There is no known way to prevent POTS from starting, however living a healthy lifestyle with lots of exercise and a healthy well-balanced diet may reduce your own personal risk. Many cases of POTS seem to be associated with other health issues. These issues can range from autoimmune disorders, immune dysregulation, infectious diseases, or endocrine diseases. The risks of many of these conditions can be minimized through healthy, clean living. By preventing the associated conditions, you may be able to prevent or reduce the risk of POTS occurring.
For those who already suffer from POTS, symptoms can often be managed by staying hydrated and avoiding over-exertion or overheating. Drink plenty of water from waking to the end of the day is important. If low sodium levels are an issue for you, drink electrolyte-rich drinks or increase your sodium intake through diet or supplement. Get plenty of rest. Many people find that sleeping with their head elevated improves sleep quality and reduces symptoms.
Besides staying hydrated and getting plenty of rest, regular exercise often becomes a cornerstone of minimizing the symptoms of POTS. Start with slow, easy exercises for a few minutes a day to build strength and stamina, and work up to 30 minutes of aerobic exercise several times a week. Exercise retrains the nervous system and improves blood flow while increasing overall energy.
The cause of POTS is often a mystery, but it is often associated with a previous illness, surgery, or pregnancy. The common mechanisms appear to be dysregulation of the autonomic nervous system or poor regulation of sodium and water levels in the body. This may be due to “retraining” of the nervous system with prolonged bed rest, making it respond inappropriately during periods of standing.
Approximately half of POTS cases are associated with viral infections, including Epstein-Barr virus (mononucleosis), influenza, or viral gastroenteritis (such as norovirus). Many people who suffer from POTS also suffer from chronic fatigue syndrome, which is also often associated with these viral infections.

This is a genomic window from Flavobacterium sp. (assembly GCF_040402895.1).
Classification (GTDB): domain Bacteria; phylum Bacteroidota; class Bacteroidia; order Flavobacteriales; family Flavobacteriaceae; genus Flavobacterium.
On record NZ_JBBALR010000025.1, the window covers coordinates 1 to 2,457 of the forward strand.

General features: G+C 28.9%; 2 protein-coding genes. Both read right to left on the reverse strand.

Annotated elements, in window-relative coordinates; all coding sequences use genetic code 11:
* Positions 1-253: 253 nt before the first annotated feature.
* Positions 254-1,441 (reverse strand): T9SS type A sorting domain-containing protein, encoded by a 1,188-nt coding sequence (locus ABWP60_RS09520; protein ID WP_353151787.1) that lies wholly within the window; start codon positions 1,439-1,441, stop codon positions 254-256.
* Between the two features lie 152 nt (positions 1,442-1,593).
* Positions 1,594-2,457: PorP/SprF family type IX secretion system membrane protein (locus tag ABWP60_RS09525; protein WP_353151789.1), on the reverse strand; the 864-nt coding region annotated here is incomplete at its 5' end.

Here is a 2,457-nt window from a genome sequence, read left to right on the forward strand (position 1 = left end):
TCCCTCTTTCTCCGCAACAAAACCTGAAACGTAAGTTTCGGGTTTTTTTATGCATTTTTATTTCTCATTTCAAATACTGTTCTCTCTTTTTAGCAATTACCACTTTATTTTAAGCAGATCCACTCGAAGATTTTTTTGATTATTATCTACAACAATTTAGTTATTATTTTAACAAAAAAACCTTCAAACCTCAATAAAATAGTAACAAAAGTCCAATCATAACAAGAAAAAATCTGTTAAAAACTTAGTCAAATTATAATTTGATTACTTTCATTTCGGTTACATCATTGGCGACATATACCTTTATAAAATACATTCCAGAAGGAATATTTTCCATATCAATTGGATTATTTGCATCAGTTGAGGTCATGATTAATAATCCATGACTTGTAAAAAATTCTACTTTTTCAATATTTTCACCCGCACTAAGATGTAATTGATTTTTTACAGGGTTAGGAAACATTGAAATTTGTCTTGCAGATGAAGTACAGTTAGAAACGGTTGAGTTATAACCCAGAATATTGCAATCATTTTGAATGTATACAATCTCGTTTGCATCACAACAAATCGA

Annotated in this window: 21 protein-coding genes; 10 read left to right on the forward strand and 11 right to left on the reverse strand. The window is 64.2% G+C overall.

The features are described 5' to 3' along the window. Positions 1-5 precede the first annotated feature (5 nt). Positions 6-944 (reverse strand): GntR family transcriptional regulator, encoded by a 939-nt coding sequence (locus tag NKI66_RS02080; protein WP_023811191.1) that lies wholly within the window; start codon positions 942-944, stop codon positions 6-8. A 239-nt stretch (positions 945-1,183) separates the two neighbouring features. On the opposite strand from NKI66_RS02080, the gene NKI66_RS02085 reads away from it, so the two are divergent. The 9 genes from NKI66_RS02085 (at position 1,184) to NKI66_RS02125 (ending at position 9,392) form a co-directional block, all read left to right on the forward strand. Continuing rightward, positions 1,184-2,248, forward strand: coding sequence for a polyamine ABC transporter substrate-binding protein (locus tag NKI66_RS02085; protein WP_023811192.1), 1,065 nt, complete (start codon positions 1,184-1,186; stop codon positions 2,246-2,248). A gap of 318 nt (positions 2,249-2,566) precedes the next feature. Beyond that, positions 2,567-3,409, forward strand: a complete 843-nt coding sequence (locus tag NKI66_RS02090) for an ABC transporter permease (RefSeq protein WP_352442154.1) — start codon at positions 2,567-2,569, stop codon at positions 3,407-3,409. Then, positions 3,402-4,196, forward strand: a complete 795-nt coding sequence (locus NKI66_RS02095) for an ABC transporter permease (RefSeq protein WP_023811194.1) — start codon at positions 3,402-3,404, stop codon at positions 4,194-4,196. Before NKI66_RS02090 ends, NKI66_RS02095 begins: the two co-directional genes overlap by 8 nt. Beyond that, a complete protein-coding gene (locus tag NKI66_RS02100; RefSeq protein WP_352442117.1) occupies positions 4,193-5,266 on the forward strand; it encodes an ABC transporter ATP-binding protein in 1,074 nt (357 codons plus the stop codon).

Lyme disease is another infectious agent that has been implicated in POTS. Lyme disease is a tick-borne disease which can manifest in many different ways. Like the viral diseases listed above, Lyme disease often causes vague symptoms, but has been implicated as an agent capable of causing POTS as well as general dysregulation of the immune system.
Immune dysregulation can eventually result in autoimmune disorders and another condition called Mast Cell Activation Syndrome (MCAS), a disorder in which a type of immune cell called a mast cell spontaneously and inappropriately releases compounds used in the immune response. These cells contain, in addition to other compounds, histamine. Histamine causes dilation of the blood vessels and can cause a sudden drop in blood pressure as well as increase in heart rate. POTS sufferers often also suffer from MCAS. This condition is also often associated with a connective tissue disorder called Ehlers-Danlos syndrome, a genetic condition. There are appears to be a connection between these three diseases, as many people with Ehlers-Danlos syndrome suffer from all three conditions. Genetic mutations have been associated with POTS as well, meaning some people are likely predisposed even in the absence of some risk factors such as viral infections.
Dysautonomia is another condition which appears to be closely linked to POTS. Dysautonomia is general inappropriate function of the portion of the nervous system responsible for maintain blood pressure and doing automatic processes such as digestion, maintaining core body temperatures, and maintaining heart rate and blood pressure. Dysautonomia is also associated with a variety of other conditions, and some types of dysautonomia may play a role in POTS.
Cancerous processes are also capable of causing POTS as part of a paraneoplastic syndrome (that is, disease process that is occurring due to cancer).
Chronic toxic exposures which affect the nervous system are also capable of causing POTS. This can include thing such as mold, heavy metal toxicities as well as chronic alcoholism or drug abuse. Mold exposure in particular has been linked to POTS for many people, and it is very common in older homes and buildings. People who live in climates which favor the development of mold may be particularly at risk. Exposure to industrial chemicals, pesticides, or other pollutants may also play a role in the development of POTS.
or other pollutants may also play a role in the development of POTS. Clinics for Management of POTS